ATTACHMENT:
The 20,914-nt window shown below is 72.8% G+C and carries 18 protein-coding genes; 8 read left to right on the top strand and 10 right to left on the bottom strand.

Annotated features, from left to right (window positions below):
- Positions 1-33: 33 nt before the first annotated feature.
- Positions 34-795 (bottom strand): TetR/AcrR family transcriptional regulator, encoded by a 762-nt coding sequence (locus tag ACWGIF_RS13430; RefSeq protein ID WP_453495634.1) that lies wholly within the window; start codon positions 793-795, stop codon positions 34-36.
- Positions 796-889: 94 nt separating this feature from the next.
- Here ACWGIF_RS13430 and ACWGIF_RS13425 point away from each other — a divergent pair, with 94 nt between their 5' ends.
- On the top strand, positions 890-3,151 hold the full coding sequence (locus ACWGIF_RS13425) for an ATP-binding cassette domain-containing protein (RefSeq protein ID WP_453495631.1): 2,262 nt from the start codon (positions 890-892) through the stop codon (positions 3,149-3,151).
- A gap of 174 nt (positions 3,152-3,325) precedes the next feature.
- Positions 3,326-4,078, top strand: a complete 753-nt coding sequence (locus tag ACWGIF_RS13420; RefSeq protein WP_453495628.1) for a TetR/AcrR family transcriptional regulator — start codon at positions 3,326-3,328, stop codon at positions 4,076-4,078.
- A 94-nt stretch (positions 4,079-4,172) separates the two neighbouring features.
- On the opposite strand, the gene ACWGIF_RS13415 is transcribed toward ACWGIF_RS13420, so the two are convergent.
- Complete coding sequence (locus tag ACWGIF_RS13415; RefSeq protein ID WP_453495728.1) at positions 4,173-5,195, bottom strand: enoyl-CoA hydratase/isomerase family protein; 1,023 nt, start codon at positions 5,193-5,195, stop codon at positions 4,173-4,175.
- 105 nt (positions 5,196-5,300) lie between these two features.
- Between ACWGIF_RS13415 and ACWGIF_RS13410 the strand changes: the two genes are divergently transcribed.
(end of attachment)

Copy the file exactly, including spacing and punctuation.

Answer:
The 20,914-nt window shown below is 72.8% G+C and carries 18 protein-coding genes; 8 read left to right on the top strand and 10 right to left on the bottom strand.

Annotated features, from left to right (window positions below):
- Positions 1-33: 33 nt before the first annotated feature.
- Positions 34-795 (bottom strand): TetR/AcrR family transcriptional regulator, encoded by a 762-nt coding sequence (locus tag ACWGIF_RS13430; RefSeq protein ID WP_453495634.1) that lies wholly within the window; start codon positions 793-795, stop codon positions 34-36.
- Positions 796-889: 94 nt separating this feature from the next.
- Here ACWGIF_RS13430 and ACWGIF_RS13425 point away from each other — a divergent pair, with 94 nt between their 5' ends.
- On the top strand, positions 890-3,151 hold the full coding sequence (locus ACWGIF_RS13425) for an ATP-binding cassette domain-containing protein (RefSeq protein ID WP_453495631.1): 2,262 nt from the start codon (positions 890-892) through the stop codon (positions 3,149-3,151).
- A gap of 174 nt (positions 3,152-3,325) precedes the next feature.
- Positions 3,326-4,078, top strand: a complete 753-nt coding sequence (locus tag ACWGIF_RS13420; RefSeq protein WP_453495628.1) for a TetR/AcrR family transcriptional regulator — start codon at positions 3,326-3,328, stop codon at positions 4,076-4,078.
- A 94-nt stretch (positions 4,079-4,172) separates the two neighbouring features.
- On the opposite strand, the gene ACWGIF_RS13415 is transcribed toward ACWGIF_RS13420, so the two are convergent.
- Complete coding sequence (locus tag ACWGIF_RS13415; RefSeq protein ID WP_453495728.1) at positions 4,173-5,195, bottom strand: enoyl-CoA hydratase/isomerase family protein; 1,023 nt, start codon at positions 5,193-5,195, stop codon at positions 4,173-4,175.
- 105 nt (positions 5,196-5,300) lie between these two features.
- Between ACWGIF_RS13415 and ACWGIF_RS13410 the strand changes: the two genes are divergently transcribed.